By Levi Clancy for Student Reader on
Phoenicians inherited and carried on Canaanite traditions.
Those at Megiddo show a strong Phoenician influence.
Including bowls and jewelry.
Attractive Phoenician glass.
Mushroom-lipped jars. Weights (aka shekel).
A tophet (aka Phoenician tophet) was a type of Phoenician cemetery for infants (2 Kings 23:10). Many tophets, including the 7th/6th century tophet at Carthage, contained hundreds of infants. This may be correlated to the Phoenician practice of sacrificial infanticide that was practiced in times of utter duress and is attested in 2 Kings 21:6 as being performed by Judean king Manesseh.
Ma'agan Mikha'el Shipwreck
The Ma'agan Mikha'el Shipwreck was a late 5th century BC shipwreck found 35 km south of Haifa. It was built of Aleppo pine, was 13m long and had a hull 4m wide. Cargo and items aboard: 70 ceramic items (some basket-handle store jars, cooking pot, mortaria, oil lamps, jugs, juglets, cups), carved wooden boxes, shipwright’s toolkit, woven basket, rope, food remains (grapes, olives, barley), and metal objects (incense scoop and nails).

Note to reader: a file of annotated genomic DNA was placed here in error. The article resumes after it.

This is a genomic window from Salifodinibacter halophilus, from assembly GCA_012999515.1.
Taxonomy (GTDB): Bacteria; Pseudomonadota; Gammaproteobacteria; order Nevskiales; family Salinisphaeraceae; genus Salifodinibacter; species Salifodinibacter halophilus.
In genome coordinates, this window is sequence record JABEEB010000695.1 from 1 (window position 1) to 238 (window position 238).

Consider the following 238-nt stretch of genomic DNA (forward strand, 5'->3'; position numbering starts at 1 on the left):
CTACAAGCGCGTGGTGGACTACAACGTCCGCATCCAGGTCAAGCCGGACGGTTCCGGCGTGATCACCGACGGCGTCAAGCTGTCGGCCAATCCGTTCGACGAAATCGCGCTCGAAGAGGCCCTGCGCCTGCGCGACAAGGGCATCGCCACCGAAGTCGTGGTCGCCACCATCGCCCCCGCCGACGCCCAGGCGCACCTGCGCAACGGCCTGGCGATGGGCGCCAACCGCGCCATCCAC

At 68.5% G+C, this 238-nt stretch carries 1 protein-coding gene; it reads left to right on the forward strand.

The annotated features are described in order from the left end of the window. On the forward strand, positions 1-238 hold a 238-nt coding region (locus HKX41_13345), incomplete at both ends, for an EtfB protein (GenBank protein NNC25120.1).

Shavei Zion Shipwreck
The Shavei Zion Shipwreck was a 5th century BC shipwreck found off the coast of Shavei Zion that originated from the southern Phoenician coast. Cargo: hundreds of clay female cultic figurines many with the sign of Tanit and others Cargo: hundreds of clay, female cultic figurines, many with the sign of Tanit and others with other iconography common to Carthage; pottery, African elephant tusk.